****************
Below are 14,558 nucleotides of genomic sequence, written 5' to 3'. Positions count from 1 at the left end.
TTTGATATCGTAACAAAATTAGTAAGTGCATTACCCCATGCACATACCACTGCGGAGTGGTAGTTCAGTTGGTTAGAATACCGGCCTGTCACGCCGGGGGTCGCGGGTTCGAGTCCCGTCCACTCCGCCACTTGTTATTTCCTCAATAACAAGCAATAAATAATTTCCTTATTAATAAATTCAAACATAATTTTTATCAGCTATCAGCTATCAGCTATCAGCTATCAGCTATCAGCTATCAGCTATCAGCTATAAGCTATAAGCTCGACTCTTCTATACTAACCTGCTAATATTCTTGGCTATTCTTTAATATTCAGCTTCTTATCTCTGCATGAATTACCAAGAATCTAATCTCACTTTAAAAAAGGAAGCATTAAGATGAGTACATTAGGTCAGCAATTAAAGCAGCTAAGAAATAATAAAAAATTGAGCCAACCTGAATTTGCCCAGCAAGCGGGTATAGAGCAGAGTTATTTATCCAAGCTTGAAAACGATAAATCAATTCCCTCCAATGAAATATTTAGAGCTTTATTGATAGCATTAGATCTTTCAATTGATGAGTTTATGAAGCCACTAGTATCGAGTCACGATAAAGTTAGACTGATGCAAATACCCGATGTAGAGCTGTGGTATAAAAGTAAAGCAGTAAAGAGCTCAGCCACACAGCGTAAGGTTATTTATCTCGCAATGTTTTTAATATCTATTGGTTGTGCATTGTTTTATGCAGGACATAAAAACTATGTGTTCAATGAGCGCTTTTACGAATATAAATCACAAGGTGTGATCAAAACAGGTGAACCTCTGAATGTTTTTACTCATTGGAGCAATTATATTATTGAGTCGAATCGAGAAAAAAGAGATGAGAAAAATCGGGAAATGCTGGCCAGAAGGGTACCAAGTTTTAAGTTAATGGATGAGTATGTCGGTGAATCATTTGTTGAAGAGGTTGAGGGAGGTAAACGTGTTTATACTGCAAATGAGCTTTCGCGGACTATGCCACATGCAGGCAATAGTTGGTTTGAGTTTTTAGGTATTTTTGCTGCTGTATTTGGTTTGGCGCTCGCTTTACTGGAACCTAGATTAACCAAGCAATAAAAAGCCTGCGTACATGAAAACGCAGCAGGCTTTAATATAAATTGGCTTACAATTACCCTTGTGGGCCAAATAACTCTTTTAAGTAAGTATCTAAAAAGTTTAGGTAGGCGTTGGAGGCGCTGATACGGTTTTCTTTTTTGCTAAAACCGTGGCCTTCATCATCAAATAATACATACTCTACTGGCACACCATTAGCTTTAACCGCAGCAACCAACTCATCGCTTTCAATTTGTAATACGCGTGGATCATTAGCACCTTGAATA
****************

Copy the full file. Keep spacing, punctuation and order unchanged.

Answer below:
Below are 14,558 nucleotides of genomic sequence, written 5' to 3'. Positions count from 1 at the left end.
TTTGATATCGTAACAAAATTAGTAAGTGCATTACCCCATGCACATACCACTGCGGAGTGGTAGTTCAGTTGGTTAGAATACCGGCCTGTCACGCCGGGGGTCGCGGGTTCGAGTCCCGTCCACTCCGCCACTTGTTATTTCCTCAATAACAAGCAATAAATAATTTCCTTATTAATAAATTCAAACATAATTTTTATCAGCTATCAGCTATCAGCTATCAGCTATCAGCTATCAGCTATCAGCTATCAGCTATAAGCTATAAGCTCGACTCTTCTATACTAACCTGCTAATATTCTTGGCTATTCTTTAATATTCAGCTTCTTATCTCTGCATGAATTACCAAGAATCTAATCTCACTTTAAAAAAGGAAGCATTAAGATGAGTACATTAGGTCAGCAATTAAAGCAGCTAAGAAATAATAAAAAATTGAGCCAACCTGAATTTGCCCAGCAAGCGGGTATAGAGCAGAGTTATTTATCCAAGCTTGAAAACGATAAATCAATTCCCTCCAATGAAATATTTAGAGCTTTATTGATAGCATTAGATCTTTCAATTGATGAGTTTATGAAGCCACTAGTATCGAGTCACGATAAAGTTAGACTGATGCAAATACCCGATGTAGAGCTGTGGTATAAAAGTAAAGCAGTAAAGAGCTCAGCCACACAGCGTAAGGTTATTTATCTCGCAATGTTTTTAATATCTATTGGTTGTGCATTGTTTTATGCAGGACATAAAAACTATGTGTTCAATGAGCGCTTTTACGAATATAAATCACAAGGTGTGATCAAAACAGGTGAACCTCTGAATGTTTTTACTCATTGGAGCAATTATATTATTGAGTCGAATCGAGAAAAAAGAGATGAGAAAAATCGGGAAATGCTGGCCAGAAGGGTACCAAGTTTTAAGTTAATGGATGAGTATGTCGGTGAATCATTTGTTGAAGAGGTTGAGGGAGGTAAACGTGTTTATACTGCAAATGAGCTTTCGCGGACTATGCCACATGCAGGCAATAGTTGGTTTGAGTTTTTAGGTATTTTTGCTGCTGTATTTGGTTTGGCGCTCGCTTTACTGGAACCTAGATTAACCAAGCAATAAAAAGCCTGCGTACATGAAAACGCAGCAGGCTTTAATATAAATTGGCTTACAATTACCCTTGTGGGCCAAATAACTCTTTTAAGTAAGTATCTAAAAAGTTTAGGTAGGCGTTGGAGGCGCTGATACGGTTTTCTTTTTTGCTAAAACCGTGGCCTTCATCATCAAATAATACATACTCTACTGGCACACCATTAGCTTTAACCGCAGCAACCAACTCATCGCTTTCAATTTGTAATACGCGTGGATCATTAGCACCTTGAATA